“The more you outsource an operation,” said a CIA official, “the more deniable it becomes.  But you’re also giving up control of the operation.  And if that guy screws up, it’s still your fault.”

Increased reliance on “outsourcing” has created a “brain-drain” within the Intelligence community. Jobs with private security companies usually pay 50% more than government jobs.

Many employees at the CIA, NSA and other Intelligence agencies leave government service–and then return to it as private contractors earning far higher salaries.

Many within the Intelligence community fear that too much Intelligence work has been outsourced and the government has effectively lost control of its own information channels.

And, as always with the hiring of mercenaries, there is an even more basic fear: How fully can they be trusted?

“There’s an inevitable tension as to where the contractor’s loyalties lie,” said Jeffrey Smith, a former general counsel for the CIA.  “Do they lie with the flag?  Or do they lie with the bottom line?”

Yet another concern: How much can Intelligence agencies count on private contractors to effectively screen the people they hire?

Edward Snowden, it should be remembered, was an employee of Booz Allen Hamilton, a consulting/security firm.  It was through this company that Snowden gained access to a treasury of NSA secrets.

In March 2007, the Bush administration revealed that it paid 70% of its intelligence budget to private security contractors.  That remains the case today–and the Intelligence budget for 2012 was $75.4 billion.

A 2010 investigative series by the Washington Post found that “1,931 private companies work on programs related to counterterrorism, homeland security and intelligence in about 10,000 locations across the country.”

Jesus never served as a spy or soldier.  But he clearly understood a truth too many officials within the American Intelligence community have forgotten:

“For where your treasure is, there will your heart be also.”

JAMES BOND FOR HIRE: PART ONE (OF TWO)

In Bureaucracy, History, Military, Politics, Social commentary on July 11, 2013 at 10:33 pm

A movie critic, reviewing John Wayne’s 1968 gung-ho film, “The Green Berets,” said that Wayne had reduced the complex issues behind the Vietnam war to the simplicity of a barroom brawl.

In the same vein, the American news media displays a genius for ignoring the complexities of a major news story and focusing on just a single, sensationalistic aspect of it.

Take the Paula Deen scandal.  The media have universally focused on Deen’s admitted use of the “N-word”–and utterly ignored far more important aspects of the story.

According to the complaint, employees at the restaurant were routinely subjected to violent behavior, racial and sexual harassment, assault, bettery and sexual discrimination in pay.

Similarly, in covering the odyssey of Edward Snowden, the former NSA worker turned mass secret leaker, the media have followed the same path.

Edward Snowden

In an updated version of “Where’s Waldo?” the media have focused their attention on charting the almost daily whereabouts of Snowden.

Will Snowden receive amnesty in Hong Kong?  In Russia?  In Cuba?  China?  Venezuela?  Nicaragua?

The blunt truth is that Snowden, as an individual, doesn’t matter.

Either he will obtain aslym in a country that hates the United States–or he won’t.

Even if he obtains such asylum, there’s no guarantee it will last.

Ilich Ramírez Sánchez, the international terrorist better known as “Carlos the Jackal,” can attest to that.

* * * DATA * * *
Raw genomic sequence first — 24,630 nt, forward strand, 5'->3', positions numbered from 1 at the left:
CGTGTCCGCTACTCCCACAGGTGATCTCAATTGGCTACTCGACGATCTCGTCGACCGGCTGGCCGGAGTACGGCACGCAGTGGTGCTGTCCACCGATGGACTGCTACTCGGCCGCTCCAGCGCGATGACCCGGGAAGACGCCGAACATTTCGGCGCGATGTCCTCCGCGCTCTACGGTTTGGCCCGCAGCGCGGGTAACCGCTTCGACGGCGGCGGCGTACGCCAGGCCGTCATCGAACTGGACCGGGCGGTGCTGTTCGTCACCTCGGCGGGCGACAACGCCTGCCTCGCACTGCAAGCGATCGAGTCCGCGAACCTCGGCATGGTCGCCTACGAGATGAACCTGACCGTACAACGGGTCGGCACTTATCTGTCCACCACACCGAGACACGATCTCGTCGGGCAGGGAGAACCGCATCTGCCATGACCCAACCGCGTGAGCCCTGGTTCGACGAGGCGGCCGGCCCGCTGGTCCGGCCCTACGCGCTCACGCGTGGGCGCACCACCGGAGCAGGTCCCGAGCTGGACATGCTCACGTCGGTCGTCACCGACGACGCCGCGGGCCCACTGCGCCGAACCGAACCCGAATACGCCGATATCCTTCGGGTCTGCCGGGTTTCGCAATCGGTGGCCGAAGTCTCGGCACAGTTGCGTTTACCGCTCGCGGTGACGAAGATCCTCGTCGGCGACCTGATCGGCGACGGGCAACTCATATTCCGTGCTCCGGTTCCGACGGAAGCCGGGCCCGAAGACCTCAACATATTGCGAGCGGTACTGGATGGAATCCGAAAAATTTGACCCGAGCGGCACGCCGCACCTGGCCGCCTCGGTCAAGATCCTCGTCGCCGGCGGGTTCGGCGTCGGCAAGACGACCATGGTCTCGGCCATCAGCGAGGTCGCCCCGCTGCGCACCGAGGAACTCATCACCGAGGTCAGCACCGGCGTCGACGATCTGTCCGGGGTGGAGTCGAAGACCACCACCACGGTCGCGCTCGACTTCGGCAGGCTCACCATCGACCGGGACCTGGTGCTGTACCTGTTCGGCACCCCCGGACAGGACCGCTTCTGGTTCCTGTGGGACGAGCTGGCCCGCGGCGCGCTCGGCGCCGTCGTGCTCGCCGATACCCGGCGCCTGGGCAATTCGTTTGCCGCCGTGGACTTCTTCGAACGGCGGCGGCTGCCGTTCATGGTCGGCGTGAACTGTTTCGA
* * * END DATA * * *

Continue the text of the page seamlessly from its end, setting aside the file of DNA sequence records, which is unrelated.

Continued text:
By 1994, he had spent almost 20 years on the run from the French Intellilgence agents.  They were seeking him for a series of terrorist attacks across France–and for the 1975 murders of two counter-intellilgence agents and their informant.

Carlos “The jackal”

After living in a series of countries that had no extradition treaty with France–such as Syria, Iraq and Jordan–he settled down in the Sudanese city of Khartoum.

He felt utterly safe, since he had been accorded official protection by the Sudanese government.  But he had misjudged his protectors.

French and American Intelligence agencies offered a number of deals to the Sudanese authorities. In 1994, Carlos was scheduled to undergo a minor testicular operation in a Sudanese hospital.

Two days after the operation, Sudanese officials warned him of an assassination plot–and moved him to a villa for protection.  They also provided him with bodyguards.

One night later, the bodyguards entered his room while he slept, tranquilized and tied him up–and slipped him into the custody of his longtime pursuers.

On August 14, 1994, Sudan transferred him to French Intelligence agents, who flew him to Paris for trial.  He is now serving two sentences of life imprisonment.

There is no guarantee that any nation that guarantees the security of Edward Snowden today won’t decide, in the future, to betray him.

So for all the efforts of the news media to treat him like the Flying Dutchman, he is just one man.

And, eventually he will run out of secrets to spill.  That’s assuming that Russian and/or Chinese Intelligence agents haven’t already helped themselves to the secrets on his laptop.

As Mr. Spock once famously said during an episode of “Star Trek”: “Military secrets are the most fleeting of all.”

So where does the significance of the Snowden story lie?

In the fact that Americans have become too lazy or fearful to do most of their own spying.

Yes, that’s right–60 to 70% of America’s Intelligence budget doesn’t go to the CIA or the National Security Agency (NSA) or the Defense Intelligence Agency (DIA).

Instead, it goes to private contractors who supply secrets or “soldiers of fortune.”

One such contractor is Booz Allen Hamilton–which employed Snowden and gave him access to the super-secret NSA.